n-3 fatty acids and the risk of sudden cardiac death. Emphasis on heart rate variability.Dan Med Bull. 2003 Nov; 50(4):347-67.DM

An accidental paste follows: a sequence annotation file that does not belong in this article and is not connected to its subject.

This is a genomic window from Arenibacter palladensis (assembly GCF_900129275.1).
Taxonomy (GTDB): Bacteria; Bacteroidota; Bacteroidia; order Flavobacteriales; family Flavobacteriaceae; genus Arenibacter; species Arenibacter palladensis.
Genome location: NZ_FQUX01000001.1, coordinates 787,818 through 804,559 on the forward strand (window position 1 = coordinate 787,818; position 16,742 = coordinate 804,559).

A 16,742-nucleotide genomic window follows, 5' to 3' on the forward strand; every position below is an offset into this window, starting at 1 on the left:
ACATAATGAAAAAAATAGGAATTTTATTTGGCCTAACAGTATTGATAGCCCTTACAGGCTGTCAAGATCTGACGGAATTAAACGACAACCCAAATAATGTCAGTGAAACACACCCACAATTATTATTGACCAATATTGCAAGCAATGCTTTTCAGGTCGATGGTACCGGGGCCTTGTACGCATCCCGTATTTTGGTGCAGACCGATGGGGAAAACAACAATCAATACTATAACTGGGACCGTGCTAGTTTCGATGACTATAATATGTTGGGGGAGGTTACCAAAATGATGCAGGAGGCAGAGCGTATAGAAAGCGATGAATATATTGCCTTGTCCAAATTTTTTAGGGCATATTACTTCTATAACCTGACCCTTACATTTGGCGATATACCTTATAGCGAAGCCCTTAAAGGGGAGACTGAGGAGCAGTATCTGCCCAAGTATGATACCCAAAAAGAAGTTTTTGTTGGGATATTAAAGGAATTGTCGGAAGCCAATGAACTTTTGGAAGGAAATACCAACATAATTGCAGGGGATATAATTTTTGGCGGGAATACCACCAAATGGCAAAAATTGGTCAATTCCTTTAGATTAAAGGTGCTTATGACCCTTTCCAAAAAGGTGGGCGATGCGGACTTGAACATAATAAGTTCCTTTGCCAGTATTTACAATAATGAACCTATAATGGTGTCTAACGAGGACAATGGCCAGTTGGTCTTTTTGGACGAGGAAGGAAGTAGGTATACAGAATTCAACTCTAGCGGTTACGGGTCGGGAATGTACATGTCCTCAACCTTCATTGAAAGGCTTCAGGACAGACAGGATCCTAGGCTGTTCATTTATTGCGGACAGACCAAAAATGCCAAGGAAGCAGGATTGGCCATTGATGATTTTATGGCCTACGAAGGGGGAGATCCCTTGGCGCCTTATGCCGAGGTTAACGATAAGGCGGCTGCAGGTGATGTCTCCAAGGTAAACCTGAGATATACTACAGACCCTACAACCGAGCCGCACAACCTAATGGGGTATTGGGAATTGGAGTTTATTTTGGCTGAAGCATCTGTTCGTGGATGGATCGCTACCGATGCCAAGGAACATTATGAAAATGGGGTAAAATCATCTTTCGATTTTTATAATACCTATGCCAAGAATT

Marine n-3 PUFA have potential antiatherogenic, antithrombotic, and antiinflammatory properties. However, recent research have addressed the antiarrhythmic effect of these fatty acids as a major explanation for their beneficial role in IHD and such an effect may explain the reduction in the incidence of SCD observed among fish eaters. SCD remains a serious problem in the Western Countries and although prevention of SCD is one of the main targets in modern cardiology the incidence of SCD has not declined during the past decades. Therefore, there is a need for other approaches to reduce the incidence of SCD. Thus, the aims of this study were 1) to study the impact of n-3 PUFA on 24-hour HRV, a recognized predictor of arrhythmic events and SCD in high-risk patients and in healthy subjects, and 2) to review the current knowledge about n-3 PUFA and the risk of SCD in humans and the proposed actions of n-3 PUFA responsible for an antiarhythmic effect. Subjects eating a modest amount of marine n-3 PUFA have an approximately 50% reduction in the risk of SCD compared to subjects not eating fish and in one study there was a close negative association between the risk of SCD and the cellular level of n-3 PUFA. Two large intervention studies support a beneficial effect of n-3 PUFA on the risk of SCD. In the DART study from 1989 a significant 29% reduction was found among post-MI men advised to eat fatty fish twice a week compared to those not advised so. This reduction could not be explained by an antiatherosclerotic or an antithrombotic effect of n-3 PUFA and an antiarrhythmic effect was considered operative. Ten years later the GISSI Prevenzione trial showed a 45% reduction in SCD among post-MI patients given one fish oil capsule daily (equal to 0.85 g of n-3 PUFA). The mechanisms behind the protection against SCD from marine n-3 PUFA have mainly been addressed in animal and in-vitro studies in which n-3 PUFA have shown profound antiarrhythmic effects. Based on the emerging hard end point data on the effect of n-3 PUFA on SCD in humans it is of importance to investigate if n-3 PUFA have actions in humans comparable to data from non-human studies. A surrogate for the risk of developing ventricular arrhythmias and SCD in humans is 24-hour HRV. Thus, in patients with IHD the risk of malignant ventricular arrhythmias and SCD is increased with decreased HRV. On the opposite, pharmacological interventions resulting in an improved patient survival have been associated with an increased HRV. In our studies we found positive associations between the cellular levels of marine n-3 PUFA and HRV in post-MI patients and in patients referred for coronary angiography suspected of IHD. Also, in these patients cellular levels of marine n-3 PUFA were independently correlated with HRV. When post-MI patients were given 5.2 g of marine n-3 PUFA daily for 12 weeks their HRV significantly increased. These findings may help explain why marine n-3 PUFA offer protection against SCD in patients with IHD. Patients with CRF and patients with DM comprise patient populations with an increased risk of SCD and an attenuated HRV. In these two groups of patients we found a close positive association between the cellular level of marine n-3 PUFA and HRV suggesting a beneficial effect of marine n-3 PUFA on HRV. Further research with dietary intervention with n-3 PUFA to CRF and DM patients should clarify if this effect can be translated into a reduction of coronary events. A decreased HRV may predict a poor outcome among healthy subjects due to an increased risk of SCD. We found a close positive association between cellular levels of marine n-3 PUFA and HRV in healthy men but not in healthy women. Dietary intervention with either 2.0 g or 6.6 g of marine n-3 PUFA daily for 12 weeks revealed a dose-dependent increase in HRV among men with a low base-line HRV. The results may help explain why dietary marine n-3 PUFA may reduce the risk of SCD in healthy men. It is a novel observation that n-3 PUFA have a beneficial impact on HRV in humans. The results from non-human studies showing effects of n-3 PUFA on sodium channels, calcium-channels and adrenergic receptors may, if applicable to humans, explain this effect of n-3 PUFA on HRV. However, n-3 PUFA may also cause a central modulation of HRV and, n-3 PUFA may thus modulate HRV both at the level of the brain and in the heart. In conclusion, the data suggest that marine n-3 PUFA have a beneficial impact on HRV in patients at high risk of SCD and in healthy men. Furthermore, our data may indicate that the protective effect of n-3 PUFA on SCD found among post-MI patients and healthy subjects is caused by a modulation of autonomic control with increased vagal tone. Therefore, given the safety and low cost of implementing a modest amount of marine n-3 PUFA in the diet, an adequate dietary fish intake may have a significant role to play in the primary and secondary prevention of out-of-hospital SCD.